Journal of Religion and Health

, Volume 51, Issue 3, pp 837–853 | Cite as

Negotiating Religious Beliefs in a Medical Setting

  • Marisa Cordella
Original Paper


This manuscript studies in detail, following a discourse analytical approach, medical consultations in which a patient’s religious belief does not allow blood transfusion to be administered. The patient is a young Jehovah's Witness suffering myeloid leukaemia who is being treated in a Catholic cancer hospital where the practice of blood transfusion forms part of the standard protocol to treat the disease. The consultations under analysis take place in a Chilean cancer clinic where mainly the oncologist and a Jehovah’s Witness Representative (JWR) present discuss and negotiate expert information on the substitute methods to be used. The exchange dynamics of the consultations differ from the usual visits where the medical knowledge and expertise is primarily in the hands of the medical practitioner. In these encounters, the JWR shares vital information with the oncologist providing the basis of the treatment to be used. This shifting of the balance of power—which could have been a cause of tension in the visit and a contributing factor in the disruption of communication—has instead brought light to the encounter where the negotiated treatment has been achieved with relative ease. The patient’s future is in the hands of the oncologist and the JWR, and their successful negotiation of treatment has made it possible to cater for the particular needs of a JW patient. Sharing different medical practices has not been an obstacle, but an opportunity to find out ways to deliver equity access and well-informed practices to a non-conventional patient.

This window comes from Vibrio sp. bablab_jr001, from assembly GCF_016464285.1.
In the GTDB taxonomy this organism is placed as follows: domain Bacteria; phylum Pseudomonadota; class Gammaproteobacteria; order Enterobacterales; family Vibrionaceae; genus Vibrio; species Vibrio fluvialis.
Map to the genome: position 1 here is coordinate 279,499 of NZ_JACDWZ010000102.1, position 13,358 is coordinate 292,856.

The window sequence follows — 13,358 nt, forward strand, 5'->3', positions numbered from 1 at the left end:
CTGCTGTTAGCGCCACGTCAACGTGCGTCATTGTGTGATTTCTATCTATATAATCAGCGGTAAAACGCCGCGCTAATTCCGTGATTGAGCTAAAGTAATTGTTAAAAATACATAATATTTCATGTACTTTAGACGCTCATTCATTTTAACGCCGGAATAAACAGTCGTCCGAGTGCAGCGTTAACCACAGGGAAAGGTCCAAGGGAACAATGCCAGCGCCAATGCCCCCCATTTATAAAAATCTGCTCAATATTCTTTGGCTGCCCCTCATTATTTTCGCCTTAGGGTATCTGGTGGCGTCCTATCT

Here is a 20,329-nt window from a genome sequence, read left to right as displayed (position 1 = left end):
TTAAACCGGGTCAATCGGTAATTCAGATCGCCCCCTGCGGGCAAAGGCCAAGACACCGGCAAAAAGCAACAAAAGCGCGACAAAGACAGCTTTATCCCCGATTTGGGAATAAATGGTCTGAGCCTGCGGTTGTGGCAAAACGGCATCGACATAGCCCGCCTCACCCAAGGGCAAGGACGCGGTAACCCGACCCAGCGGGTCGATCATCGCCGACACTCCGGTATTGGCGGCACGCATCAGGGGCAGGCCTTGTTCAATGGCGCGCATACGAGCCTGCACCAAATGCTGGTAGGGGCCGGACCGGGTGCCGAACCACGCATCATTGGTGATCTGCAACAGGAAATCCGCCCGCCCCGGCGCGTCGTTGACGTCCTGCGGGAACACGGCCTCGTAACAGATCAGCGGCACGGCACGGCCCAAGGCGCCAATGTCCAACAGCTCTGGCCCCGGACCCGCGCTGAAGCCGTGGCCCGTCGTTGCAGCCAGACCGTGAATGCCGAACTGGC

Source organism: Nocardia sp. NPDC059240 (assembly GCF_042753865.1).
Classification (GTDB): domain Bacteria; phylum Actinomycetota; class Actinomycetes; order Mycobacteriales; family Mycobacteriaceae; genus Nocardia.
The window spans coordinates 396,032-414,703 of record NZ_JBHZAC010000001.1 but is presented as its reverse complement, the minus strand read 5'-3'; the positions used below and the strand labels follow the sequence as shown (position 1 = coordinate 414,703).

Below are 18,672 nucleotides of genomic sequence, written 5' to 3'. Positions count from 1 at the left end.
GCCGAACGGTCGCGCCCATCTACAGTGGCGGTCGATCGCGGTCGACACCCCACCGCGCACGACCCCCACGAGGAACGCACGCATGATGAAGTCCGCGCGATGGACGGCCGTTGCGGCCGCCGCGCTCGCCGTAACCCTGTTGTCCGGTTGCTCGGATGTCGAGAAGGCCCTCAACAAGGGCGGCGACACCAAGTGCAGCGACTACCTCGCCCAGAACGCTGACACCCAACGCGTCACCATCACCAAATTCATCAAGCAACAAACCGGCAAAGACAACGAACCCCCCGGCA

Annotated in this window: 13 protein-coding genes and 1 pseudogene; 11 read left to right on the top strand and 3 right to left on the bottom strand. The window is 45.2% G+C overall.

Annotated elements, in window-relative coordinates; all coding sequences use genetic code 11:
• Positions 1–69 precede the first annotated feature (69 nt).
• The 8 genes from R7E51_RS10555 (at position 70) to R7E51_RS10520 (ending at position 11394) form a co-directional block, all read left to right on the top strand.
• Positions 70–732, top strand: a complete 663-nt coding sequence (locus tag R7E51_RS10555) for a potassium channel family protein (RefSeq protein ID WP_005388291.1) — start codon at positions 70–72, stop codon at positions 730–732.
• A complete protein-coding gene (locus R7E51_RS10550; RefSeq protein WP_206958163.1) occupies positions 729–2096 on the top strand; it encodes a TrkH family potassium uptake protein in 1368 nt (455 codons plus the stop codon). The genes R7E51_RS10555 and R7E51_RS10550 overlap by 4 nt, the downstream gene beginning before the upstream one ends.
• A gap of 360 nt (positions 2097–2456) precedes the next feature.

Medical communication Religious belief and medical treatment Discourse analysis Shifting of the balance of power Spanish discourse 



The data collection for this project was made possible with the financial support of the Monash Small Grant Scheme. My special thanks go to Dr Pablo Bertín who unreservedly supported this project. His insights into oncology in Chile and elsewhere were pivotal to the realisation of this project.

I would like also to thank every colleague, at the clinic, who assisted me during the data collection. Last but not least, I take this opportunity to sincerely thank every one of the patients who gave their consent to be part of this study. The patients shared with me profound and intimate stories about their ordeal with the disease and the impact it had on their families, friends and their daily lives.


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Copyright information

© Springer Science+Business Media, LLC 2010

Authors and Affiliations

  1. 1.School of Languages, Cultures and LinguisticsFaculty of Arts Monash UniversityClaytonAustralia

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